If law school enrollment today is made up largely of the White and the wealthy, it is because the American Bar Association, the chief accreditor of the nation's law schools, has designed the rules that produce this outcome.
It's not that minorities and students from low-income households don't want to attend law school; it's that they are being priced out by soaring tuition costs, up 267 percent since 1990, and shut out by the culturally biased Law School Admissions Test (LSAT).
Only 3.9 percent of the nation's one million lawyers are Black, only 3.3 percent are Hispanic, and Whites of modest means likely are underrepresented as well. How many families can afford to pay $100,000 to $150,000 to put a child through three years of law school? At present, law school enrollment is just 6.6 percent for African Americans and 5.7 percent for Hispanics.
The ABA is aware of this. Five years ago, then-president William Paul decried the alarming lack of "minority representation in the legal profession." And the ABA's own Commission on Racial and Ethnic Diversity in the Legal Profession has since reaffirmed his view.
New York Law School professor Elizabeth Chambliss, author of the Commission's report, described law as "one of the least racially integrated professions in the United States ..." She called the LSAT "one of the main barriers to increasing diversity among law students." Yet ABA insists that the 200 law schools it accredits administer the LSAT, and for ABA schools it often is the main determinant of admission and is always one of the two main determinants.
What the ABA continues to be about is lining the pockets of law professors, some of whom earn as much as $300,000 or more a year, often for teaching very few hours. Renowned Federal Judge Richard Posner thinks the ABA conducts itself like a "medieval guild" in behalf of its members.
In 1995, the Justice Department formally charged the ABA with fixing law professors' salaries, among other Sherman Anti-Trust Act violations. Justice asserted the ABA acted to further "the self-interest of professors instead of improving education." In 1996 the ABA entered into a consent judgment agreeing to reform its practices and to stop dictating a number of dubious, costly and illegal regulations to schools. Yet, in 2006, the Justice Department charged the ABA with violating provisions of the decree and called for it to take remedial action as well as to pay Justice $185,000 for its enforcement troubles.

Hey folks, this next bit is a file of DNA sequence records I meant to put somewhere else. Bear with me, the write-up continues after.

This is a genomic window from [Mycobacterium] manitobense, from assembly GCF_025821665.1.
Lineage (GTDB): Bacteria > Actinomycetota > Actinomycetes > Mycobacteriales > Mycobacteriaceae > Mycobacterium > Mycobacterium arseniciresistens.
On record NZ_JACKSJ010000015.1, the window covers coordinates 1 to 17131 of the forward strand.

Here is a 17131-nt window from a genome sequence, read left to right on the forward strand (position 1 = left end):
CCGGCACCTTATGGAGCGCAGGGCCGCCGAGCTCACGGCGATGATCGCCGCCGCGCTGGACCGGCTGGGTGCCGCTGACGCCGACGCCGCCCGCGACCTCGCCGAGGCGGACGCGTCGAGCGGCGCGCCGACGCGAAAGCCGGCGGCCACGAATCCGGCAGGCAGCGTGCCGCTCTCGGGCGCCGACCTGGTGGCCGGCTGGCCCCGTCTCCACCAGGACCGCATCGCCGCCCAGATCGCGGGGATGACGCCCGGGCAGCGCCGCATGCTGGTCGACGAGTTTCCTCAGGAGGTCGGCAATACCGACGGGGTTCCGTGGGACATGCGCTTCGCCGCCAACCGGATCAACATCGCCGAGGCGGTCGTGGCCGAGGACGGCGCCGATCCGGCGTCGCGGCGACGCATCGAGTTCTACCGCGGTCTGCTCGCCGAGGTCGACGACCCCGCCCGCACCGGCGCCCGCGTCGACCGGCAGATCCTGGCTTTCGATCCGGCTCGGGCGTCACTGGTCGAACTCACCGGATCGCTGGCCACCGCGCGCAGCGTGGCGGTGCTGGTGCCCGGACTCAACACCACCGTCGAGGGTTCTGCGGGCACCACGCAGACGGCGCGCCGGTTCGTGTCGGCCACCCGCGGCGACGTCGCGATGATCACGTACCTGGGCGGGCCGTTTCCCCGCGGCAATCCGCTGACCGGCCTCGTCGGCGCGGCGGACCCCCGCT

Writing in the Journal of Legal Education, Emory law professor George B. Shepherd notes if the ABA lowered its LSAT score accreditation cutoff just slightly, it "would allow the creation of more than 40 new 600-student, majority-Black law schools. Eliminating the LSAT cutoff altogether would permit more than 80, an average of one or two per state. The ABA 's accreditation standards and the way the ABA applies them have had the same impact on Blacks as (former Governor) George Wallace standing with policemen at the school house door in Alabama, blocking blacks from entering," he wrote.
Even many state-supported law schools must charge $15,000 to $30,000 or more in tuition to survive. The ABA's input-based policies, begun in the 1970s, are driving law school tuition and fees far ahead of inflation. During the 1990s, tuition, room and board at undergraduate institutions increased by 58 percent, but comparable law school costs jumped 88 percent. Today, more law schools are punching through the $40,000 tuition barrier and the $50,000-a-year law school appears only a few years away.
The ABA has prevailed upon Supreme Courts and Legislatures in 45 states to keep students from non-ABA law schools even from taking state bar exams. This restraint of trade funnels students into schools belonging to the ABA guild.
The ABA likes to say only schools it accredits can provide a quality education, yet student teams from Massachusetts School of Law swept all four top spots in the Black Law Students Association Northeast Regional trial competition last February, finishing ahead of prominent schools such as Harvard University Law School, St. John's University Law School and Syracuse University School of Law, and MSL then placed third nationally in the finals at Detroit.
MSL, which was in the eastern region of the American Constitutional Society's appellate competition in Washington, had the highest scoring brief of 31 teams in the east region, and its brief was scored higher than the best western region brief, submitted by a team from the prominent University of Michigan Law School. Staffed only by a small core of full-time professors and relying largely on adjunct instructor-lawyers that teach in their specialties as well as sitting judges, MSL can educate a student for a tuition of $14,490, a sum less than half of what ABA-accredited New England law schools charge.
The ABA has misused the absolute power granted it by our government and has beguiled state supreme courts to accept its dictates in determining who can sit for the bar. It deliberately causes to remain largely unserved by the nation's law schools people from working-class backgrounds, immigrants, and minorities.
Lawrence Velvel is dean and cofounder of the Massachusetts School of Law at Andover; Michael Coyne is associate dean; Sherwood Ross is a media consultant to academic institutions.